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Migrants are weighing whether to stay in Mexico or to go to the United States

Central American immigrants on Wednesday continued to wander for a city in Mexico City, where about 4,500 continue to weigh…

Central American immigrants on Wednesday continued to wander for a city in Mexico City, where about 4,500 continue to weigh offers to stay in Mexico against the desire of many to reach the US border.

said that they expected as many as 1,000 more to come to Jesus Martinez Stadium as trailer members of the caravan panel, slowing their travels with difficulty getting rides or by jumping on lorries that diverted their way.

Angel Eduardo Cubas of La Ceiba, Honduras, reached the residence early Wednesday after being divided from the caravan. Like many immigrants, he had to find back to the relative safety of the caravan in an unknown country without money.

“There were many people released elsewhere,” said Cubas, who at one point lost his two children, 2 and 6, before they were found again. “It was ugly, go and watch” for their children, says the 28-year-old father.

Members of the migrants’ carriages, as President Donald Trump made a central issue in the US mid-term elections, immediately declined a decision on Tuesday night about whether to live in Mexico or to continue north and choose to stay in the capital for a minimum of a couple of days.

“No one is in a hurry to go to (to the US border), but we must go together,” said Rodriguez of Colon, Honduras.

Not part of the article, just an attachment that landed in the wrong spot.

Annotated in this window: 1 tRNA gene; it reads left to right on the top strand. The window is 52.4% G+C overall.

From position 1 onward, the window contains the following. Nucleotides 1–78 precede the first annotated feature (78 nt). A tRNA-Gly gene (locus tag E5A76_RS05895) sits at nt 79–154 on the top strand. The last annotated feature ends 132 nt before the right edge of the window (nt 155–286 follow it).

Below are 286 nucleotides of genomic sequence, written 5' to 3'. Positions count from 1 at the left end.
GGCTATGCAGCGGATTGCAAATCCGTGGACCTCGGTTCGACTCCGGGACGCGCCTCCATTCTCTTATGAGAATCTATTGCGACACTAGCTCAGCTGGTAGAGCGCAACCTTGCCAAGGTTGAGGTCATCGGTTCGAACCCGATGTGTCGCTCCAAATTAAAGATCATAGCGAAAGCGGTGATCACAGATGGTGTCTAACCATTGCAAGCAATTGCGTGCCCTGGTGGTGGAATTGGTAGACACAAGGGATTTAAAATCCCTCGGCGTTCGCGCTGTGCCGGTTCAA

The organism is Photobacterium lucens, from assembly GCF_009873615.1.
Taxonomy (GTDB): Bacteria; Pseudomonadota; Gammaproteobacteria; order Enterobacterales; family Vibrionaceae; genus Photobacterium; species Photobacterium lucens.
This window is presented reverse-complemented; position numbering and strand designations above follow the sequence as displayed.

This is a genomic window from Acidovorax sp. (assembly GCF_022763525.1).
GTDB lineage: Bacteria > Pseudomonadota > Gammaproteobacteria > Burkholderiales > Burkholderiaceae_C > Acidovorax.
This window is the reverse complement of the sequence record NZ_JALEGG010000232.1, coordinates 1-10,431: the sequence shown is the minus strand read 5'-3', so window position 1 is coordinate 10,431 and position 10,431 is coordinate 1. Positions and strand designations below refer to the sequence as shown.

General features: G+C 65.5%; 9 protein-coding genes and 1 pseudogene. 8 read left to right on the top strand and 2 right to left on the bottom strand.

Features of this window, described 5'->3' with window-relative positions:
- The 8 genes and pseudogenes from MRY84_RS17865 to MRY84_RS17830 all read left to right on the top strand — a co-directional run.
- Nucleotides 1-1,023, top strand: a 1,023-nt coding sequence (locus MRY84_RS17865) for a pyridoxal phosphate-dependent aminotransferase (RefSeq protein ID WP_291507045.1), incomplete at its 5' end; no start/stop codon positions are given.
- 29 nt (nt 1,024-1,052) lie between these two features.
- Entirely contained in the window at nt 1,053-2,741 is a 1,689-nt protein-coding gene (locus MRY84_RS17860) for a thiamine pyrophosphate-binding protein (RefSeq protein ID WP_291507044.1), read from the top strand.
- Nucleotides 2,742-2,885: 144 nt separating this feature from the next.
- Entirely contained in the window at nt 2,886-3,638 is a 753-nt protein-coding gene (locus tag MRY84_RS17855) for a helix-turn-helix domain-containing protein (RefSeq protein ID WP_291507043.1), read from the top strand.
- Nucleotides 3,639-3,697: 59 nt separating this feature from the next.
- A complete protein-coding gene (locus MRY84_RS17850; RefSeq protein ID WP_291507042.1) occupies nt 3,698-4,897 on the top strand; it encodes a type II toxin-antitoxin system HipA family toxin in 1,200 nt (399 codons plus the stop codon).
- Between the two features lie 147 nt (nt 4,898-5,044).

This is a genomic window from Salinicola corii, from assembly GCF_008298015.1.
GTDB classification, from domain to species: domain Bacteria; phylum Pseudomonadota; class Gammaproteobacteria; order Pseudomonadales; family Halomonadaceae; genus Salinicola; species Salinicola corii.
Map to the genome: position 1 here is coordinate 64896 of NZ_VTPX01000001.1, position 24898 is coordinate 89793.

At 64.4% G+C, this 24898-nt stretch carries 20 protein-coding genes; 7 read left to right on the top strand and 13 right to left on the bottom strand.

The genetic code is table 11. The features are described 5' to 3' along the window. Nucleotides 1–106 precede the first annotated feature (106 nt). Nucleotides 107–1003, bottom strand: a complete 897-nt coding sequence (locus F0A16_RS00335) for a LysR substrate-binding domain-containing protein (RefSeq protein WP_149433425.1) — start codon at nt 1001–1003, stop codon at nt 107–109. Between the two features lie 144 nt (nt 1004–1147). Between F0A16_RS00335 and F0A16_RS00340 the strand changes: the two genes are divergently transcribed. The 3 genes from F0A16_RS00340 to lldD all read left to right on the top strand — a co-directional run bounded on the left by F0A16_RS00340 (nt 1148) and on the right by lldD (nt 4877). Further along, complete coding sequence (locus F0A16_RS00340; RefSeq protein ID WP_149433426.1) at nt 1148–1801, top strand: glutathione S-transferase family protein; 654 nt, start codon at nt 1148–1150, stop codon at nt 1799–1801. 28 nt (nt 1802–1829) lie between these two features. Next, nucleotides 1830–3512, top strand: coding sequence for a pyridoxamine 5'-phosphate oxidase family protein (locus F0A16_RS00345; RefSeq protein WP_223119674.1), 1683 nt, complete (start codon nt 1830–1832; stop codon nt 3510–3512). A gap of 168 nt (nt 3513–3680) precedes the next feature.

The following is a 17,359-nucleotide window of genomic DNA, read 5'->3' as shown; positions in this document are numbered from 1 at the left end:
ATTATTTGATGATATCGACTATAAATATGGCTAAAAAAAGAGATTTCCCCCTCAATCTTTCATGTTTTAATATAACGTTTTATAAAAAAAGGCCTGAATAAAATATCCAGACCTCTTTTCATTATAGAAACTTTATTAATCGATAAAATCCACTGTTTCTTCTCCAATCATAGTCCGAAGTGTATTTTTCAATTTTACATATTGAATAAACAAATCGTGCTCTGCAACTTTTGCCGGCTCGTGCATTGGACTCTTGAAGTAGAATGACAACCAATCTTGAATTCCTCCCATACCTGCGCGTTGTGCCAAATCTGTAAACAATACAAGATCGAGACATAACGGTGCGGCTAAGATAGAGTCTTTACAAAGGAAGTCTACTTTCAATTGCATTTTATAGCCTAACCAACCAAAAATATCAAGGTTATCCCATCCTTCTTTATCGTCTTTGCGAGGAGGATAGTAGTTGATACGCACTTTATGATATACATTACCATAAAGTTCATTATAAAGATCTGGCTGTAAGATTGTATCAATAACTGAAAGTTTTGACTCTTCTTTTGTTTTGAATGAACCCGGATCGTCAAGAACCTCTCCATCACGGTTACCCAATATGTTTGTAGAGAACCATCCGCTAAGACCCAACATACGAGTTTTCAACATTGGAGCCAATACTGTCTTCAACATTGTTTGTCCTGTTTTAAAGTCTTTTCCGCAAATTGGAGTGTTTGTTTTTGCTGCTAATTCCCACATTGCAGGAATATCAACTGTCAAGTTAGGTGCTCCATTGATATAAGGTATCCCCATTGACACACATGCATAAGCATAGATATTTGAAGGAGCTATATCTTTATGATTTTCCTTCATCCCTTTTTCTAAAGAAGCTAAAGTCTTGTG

Rodriguez, 34, fled the country with her 1

Mexico has offered immigration, asylum or work visa to immigrants and the government has said that 2 697 temporary visas have been issued to individuals and families covering them while waiting for 45- day application for a more permanent status.

Rina Valenzuela, who is from El Salvador, listened attentively to helping workers from the Nonprofit Institute for Women in Migration as they explained the difficulties of seeking and securing asylum in the United States of America Lenzuela decided that she would rather apply for a refuge in Mexico.

“Why fight there with so much effort and so much suffering that we have gone through, just for them to Well, no,” she said.

Hundreds of city workers and even more volunteers helped sort donations and target migrants to food, water, diapers and other reasons. Migrants searched through piles of donated clothes, grabbed milk-to-box boxes and launched to call at a place established by the Red Cross.

Employees from the Capital Human Rights Commission registered new arrivals with biographical data such as age and country of origin – and placed yellow bracelets on the wrists to keep the bill of the growing audience.

Maria Yesenia Perez, 41, said there was no room in the arena when she and her 8-year-old daughter arrived Tuesday night, so the two from Honduras slept on the grass outside. Immigrants tapped the parking lot and designed in-depth protection from plywood coated with blankets and tarps. Forty portable toilets were scattered across the grass.

Several smaller groups fell hundreds of miles southward; Officials estimated about 7000 in every country in the caravans.

Trump portrayed the caravan as a big threat, although such caravans have sprung up regularly over the years and passed largely unnoticed.

Former Honduran lawyer Bartolo Fuentes, who denies accusations as he started the caravan, described it as a natural response “to a situation that is more terrible than war.” He said that about 300 to 400 dog reds leave their country on an average day.

“What are we here then? The 20-day compilation” with normal emigration, he said.

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